“Content is king and context is queen” – Jussi Mori (a great friend and inspiration)
To define the different context and which tools (Microsoft 365 tools/services/apps – loved child has many names and terms) to use, the MOCA (Microsoft Modern Collaboration Architecture) can be very helpful. Popping up one of these days, in one of my blogs, is a little bit more about the MOCA. In the meantime you can have a look at my video from our Next Gen Microsoft 365 Operations event earlier this year, about the topic:
👉🏽Back to Teams culture and context:
A typical situation: Joe starts a private chat in Teams with Jonah, and they figure out they need Scott and Amy’s input to the conversation, which perhaps started with a question raised by Alice, in an open channel in a project team in Teams, they might end up with a private group chat with 15 people. Which could just as well has been a conversation in a shared channel in Teams instead. Two weeks later Scott asks Alice about the topic, and not realizing she was the one who initially asked.
What’s stopping you from initiating a conversation in a shared channel in Teams?
- Sometimes we might be afraid to make to much “noice” in a shared channel, as there is very little conversation in the open channels in Teams as it is
- I might not be sure to where to put my input or question
- People are using it differently
- Most of the communication happens in email
- I don’t want to be the one that put my head in the front, nobody answers anyway
And, then all, or much of, the conversations happens in private chats and email. Where has the collaboration gone then?
Business related conversations 👉🏽shared channels
📦We can compare moving into a team in Teams to moving house. If I define where the kitchen, living room and bedrooms are, it is easier for the moving people to know where to put the different furniture and boxes. 🏙️The same goes for structure in Teams. You need to define where the conversations should go, and it starts with structuring the channels.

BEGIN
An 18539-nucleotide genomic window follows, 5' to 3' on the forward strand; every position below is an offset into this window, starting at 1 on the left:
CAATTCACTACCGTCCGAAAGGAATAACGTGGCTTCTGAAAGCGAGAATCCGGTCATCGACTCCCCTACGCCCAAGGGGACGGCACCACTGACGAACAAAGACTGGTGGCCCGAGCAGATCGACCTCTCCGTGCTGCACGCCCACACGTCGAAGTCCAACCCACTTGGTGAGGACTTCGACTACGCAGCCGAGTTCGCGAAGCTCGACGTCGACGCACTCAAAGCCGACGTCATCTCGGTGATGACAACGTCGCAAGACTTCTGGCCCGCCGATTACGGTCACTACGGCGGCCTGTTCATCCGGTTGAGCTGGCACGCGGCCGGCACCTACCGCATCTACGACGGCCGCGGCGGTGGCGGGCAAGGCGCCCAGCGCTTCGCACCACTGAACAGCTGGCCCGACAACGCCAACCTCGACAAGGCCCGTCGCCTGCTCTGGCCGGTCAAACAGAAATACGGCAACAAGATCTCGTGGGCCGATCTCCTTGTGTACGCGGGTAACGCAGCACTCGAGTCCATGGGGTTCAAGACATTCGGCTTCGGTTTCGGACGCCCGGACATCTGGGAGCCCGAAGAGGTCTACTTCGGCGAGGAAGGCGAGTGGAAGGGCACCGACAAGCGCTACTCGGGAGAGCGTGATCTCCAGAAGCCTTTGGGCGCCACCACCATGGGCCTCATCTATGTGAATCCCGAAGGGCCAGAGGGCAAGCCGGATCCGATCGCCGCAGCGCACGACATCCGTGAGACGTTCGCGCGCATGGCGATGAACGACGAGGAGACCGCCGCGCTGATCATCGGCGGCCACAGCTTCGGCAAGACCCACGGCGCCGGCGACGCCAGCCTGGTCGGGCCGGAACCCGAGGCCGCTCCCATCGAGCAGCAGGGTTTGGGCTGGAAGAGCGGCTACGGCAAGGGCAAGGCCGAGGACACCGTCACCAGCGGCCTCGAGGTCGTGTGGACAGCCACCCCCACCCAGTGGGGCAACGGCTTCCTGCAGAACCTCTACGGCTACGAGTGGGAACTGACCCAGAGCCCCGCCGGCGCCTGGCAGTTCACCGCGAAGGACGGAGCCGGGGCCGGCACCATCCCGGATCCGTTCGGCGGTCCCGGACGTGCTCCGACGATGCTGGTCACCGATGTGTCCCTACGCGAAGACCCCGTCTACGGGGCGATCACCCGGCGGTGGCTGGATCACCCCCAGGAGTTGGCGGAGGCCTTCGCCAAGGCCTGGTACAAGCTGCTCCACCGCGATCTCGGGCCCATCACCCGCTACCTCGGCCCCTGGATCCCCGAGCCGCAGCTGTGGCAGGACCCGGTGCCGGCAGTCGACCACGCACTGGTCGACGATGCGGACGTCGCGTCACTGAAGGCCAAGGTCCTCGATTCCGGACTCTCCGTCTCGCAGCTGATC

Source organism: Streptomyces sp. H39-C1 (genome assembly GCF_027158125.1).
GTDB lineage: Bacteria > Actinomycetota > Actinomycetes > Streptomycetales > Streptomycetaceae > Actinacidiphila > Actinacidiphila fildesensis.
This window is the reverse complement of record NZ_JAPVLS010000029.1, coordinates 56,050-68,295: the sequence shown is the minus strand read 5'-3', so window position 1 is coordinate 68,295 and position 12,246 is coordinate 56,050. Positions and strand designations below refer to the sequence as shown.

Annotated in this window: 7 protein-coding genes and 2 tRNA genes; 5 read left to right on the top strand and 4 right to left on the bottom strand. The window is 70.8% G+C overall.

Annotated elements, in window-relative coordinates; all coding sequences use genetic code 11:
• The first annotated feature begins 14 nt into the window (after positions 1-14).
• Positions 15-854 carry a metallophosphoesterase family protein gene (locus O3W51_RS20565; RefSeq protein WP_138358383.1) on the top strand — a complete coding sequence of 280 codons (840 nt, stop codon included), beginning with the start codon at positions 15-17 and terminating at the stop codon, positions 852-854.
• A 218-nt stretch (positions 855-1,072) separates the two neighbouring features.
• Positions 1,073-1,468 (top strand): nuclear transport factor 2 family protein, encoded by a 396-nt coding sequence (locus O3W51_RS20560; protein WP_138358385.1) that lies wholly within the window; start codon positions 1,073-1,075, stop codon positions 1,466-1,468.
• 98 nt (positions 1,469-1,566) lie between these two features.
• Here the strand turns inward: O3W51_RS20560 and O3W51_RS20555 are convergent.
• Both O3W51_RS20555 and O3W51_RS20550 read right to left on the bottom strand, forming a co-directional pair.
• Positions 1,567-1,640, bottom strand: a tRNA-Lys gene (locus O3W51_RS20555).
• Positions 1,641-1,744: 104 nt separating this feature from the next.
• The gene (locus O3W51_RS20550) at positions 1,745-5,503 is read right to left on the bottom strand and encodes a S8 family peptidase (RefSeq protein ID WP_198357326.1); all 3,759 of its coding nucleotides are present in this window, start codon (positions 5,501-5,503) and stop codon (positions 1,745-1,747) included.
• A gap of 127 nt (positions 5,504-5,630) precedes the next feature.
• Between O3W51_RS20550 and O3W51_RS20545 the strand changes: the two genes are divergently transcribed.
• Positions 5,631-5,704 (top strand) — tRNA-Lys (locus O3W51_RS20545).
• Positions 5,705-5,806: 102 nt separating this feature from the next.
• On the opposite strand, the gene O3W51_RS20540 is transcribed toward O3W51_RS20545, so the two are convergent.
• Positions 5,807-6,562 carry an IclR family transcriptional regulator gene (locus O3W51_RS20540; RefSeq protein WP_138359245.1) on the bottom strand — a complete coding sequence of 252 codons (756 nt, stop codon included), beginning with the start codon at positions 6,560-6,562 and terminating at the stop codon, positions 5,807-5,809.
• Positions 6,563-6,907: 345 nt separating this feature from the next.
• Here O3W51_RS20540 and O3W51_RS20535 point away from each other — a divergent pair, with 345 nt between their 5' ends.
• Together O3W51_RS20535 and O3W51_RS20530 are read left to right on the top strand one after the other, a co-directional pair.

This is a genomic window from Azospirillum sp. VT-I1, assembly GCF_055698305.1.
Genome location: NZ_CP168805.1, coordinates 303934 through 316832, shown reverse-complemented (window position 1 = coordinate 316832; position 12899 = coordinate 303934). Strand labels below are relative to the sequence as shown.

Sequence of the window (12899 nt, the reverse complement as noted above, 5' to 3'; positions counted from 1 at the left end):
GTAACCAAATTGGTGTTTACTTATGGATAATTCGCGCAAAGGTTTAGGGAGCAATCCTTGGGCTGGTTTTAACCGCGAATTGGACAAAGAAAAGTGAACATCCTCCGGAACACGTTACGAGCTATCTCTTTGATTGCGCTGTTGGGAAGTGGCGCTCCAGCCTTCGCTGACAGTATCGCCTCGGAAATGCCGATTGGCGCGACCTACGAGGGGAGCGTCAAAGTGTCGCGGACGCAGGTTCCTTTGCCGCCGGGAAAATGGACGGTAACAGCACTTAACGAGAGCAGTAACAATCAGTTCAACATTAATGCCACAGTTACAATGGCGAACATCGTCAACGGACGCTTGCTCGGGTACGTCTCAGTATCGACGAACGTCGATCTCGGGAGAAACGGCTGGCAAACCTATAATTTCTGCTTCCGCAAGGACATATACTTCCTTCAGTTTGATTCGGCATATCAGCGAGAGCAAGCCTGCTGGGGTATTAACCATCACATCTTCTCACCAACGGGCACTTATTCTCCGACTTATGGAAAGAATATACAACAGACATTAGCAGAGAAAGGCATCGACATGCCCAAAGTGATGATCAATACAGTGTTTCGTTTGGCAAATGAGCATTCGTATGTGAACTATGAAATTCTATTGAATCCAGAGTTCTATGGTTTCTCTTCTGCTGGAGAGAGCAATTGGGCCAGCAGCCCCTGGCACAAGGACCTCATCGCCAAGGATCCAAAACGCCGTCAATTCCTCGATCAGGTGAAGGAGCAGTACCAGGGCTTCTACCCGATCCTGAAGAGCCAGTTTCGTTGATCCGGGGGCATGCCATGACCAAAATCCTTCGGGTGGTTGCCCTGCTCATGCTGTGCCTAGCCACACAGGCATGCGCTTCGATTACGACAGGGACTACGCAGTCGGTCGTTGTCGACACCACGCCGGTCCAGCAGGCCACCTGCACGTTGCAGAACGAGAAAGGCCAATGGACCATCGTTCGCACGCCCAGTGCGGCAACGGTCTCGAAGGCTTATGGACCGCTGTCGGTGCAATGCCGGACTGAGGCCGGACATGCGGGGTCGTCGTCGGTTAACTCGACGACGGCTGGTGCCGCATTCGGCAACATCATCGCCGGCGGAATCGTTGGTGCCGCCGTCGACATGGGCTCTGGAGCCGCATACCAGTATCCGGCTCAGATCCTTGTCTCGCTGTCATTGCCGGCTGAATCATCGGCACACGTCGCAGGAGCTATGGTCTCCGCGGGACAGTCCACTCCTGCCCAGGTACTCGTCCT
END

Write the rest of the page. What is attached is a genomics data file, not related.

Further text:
🗺️🧭The Teams channels are helping guides to organize content. A team in Teams is meant to be a hub for a group of people who are going to work together and have more or less the same access to the same content, and working in a shared context. Organize the channels related to the topics being covered in this group and organize according to who should have access, not necessarily how the organization look like. E.g. if the team in Teams is a project team, organize the channels according to project methodology, or another structure that will make sense for the members of the team.
I like to organize a project team in Teams like this:
- 00 PMO & Admin 🔒
- I use a private channel for this, as I am going to use it for the prize annex to the contract, resource allocation matrix, etc., content with restricted access for only project management
- 01 Plans and strategy
- If we are running a project I reckon we have some plans, a business case, or are making some. Here I will share the contract documentation (except appendix 8 and 12 as they are mentioning prices and resources costs), as we are delivering on this. Hence every project member needs to know and understand it
- 02 Meetings
- One thing is for certain; if we are running a project, we for sure will have meetings
- Steering group meetings
- Project stand up meetings
- Stakeholder meetings
- One thing is for certain; if we are running a project, we for sure will have meetings
- 03 Deliveries
- We have things to deliver in the project, anything related to the deliveries, discuss and share it her! PS! Remember you can utilize the associated SharePoint Online Team site quite a bit for this part (+ for No. 02 Meetings)
- 04 Risks and issues
- There will for sure be some logs to fill, let’s gather them here, and add a touch of Planner for following up that we are actually closing the risks and issues
- 05 Communication
- Gather every standard emails, presentations, communication plan and material, links to a project portal for open communication related to the project (could be a SharePoint Online Communication site)